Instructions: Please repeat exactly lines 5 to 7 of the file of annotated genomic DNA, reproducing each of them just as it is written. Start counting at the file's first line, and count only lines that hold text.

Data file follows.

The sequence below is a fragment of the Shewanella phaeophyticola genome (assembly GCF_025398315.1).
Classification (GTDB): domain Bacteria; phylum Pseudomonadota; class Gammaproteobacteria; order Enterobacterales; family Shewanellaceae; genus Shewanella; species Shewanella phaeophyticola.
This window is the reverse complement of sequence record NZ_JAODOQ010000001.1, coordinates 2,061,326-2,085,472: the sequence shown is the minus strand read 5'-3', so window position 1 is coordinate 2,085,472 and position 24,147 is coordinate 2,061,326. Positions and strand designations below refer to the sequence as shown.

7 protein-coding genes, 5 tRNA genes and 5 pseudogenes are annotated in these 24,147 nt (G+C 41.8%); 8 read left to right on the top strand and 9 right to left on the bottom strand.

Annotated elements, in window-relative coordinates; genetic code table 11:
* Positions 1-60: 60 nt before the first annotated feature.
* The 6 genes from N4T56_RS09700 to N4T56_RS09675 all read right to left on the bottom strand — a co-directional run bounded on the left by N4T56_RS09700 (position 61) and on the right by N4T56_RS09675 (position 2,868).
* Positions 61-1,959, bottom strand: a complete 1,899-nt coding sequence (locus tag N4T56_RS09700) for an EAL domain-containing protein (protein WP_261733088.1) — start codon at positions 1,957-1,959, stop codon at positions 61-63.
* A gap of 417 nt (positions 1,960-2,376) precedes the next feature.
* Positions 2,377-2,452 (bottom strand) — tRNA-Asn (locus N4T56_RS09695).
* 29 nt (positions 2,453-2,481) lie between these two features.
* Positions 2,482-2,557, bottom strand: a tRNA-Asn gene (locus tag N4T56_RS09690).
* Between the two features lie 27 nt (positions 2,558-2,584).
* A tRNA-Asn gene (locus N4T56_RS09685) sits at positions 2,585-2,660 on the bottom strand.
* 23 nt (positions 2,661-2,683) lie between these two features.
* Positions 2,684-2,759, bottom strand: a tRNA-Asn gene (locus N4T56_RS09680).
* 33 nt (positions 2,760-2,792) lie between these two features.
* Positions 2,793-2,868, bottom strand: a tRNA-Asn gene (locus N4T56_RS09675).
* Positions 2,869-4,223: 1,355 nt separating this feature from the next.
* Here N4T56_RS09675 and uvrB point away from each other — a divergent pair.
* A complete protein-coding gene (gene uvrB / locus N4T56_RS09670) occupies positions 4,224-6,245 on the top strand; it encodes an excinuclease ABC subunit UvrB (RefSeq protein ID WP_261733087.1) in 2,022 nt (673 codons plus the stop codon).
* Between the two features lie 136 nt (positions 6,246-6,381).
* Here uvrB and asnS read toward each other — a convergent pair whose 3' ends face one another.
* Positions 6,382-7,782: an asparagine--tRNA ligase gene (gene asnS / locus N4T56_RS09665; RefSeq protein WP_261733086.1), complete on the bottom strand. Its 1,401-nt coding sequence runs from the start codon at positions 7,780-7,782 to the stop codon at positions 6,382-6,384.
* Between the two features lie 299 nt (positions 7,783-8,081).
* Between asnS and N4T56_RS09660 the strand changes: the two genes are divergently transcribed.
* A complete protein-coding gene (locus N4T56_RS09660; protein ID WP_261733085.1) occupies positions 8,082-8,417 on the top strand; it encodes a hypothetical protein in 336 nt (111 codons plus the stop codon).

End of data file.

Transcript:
Annotated elements, in window-relative coordinates; genetic code table 11:
* Positions 1-60: 60 nt before the first annotated feature.
* The 6 genes from N4T56_RS09700 to N4T56_RS09675 all read right to left on the bottom strand — a co-directional run bounded on the left by N4T56_RS09700 (position 61) and on the right by N4T56_RS09675 (position 2,868).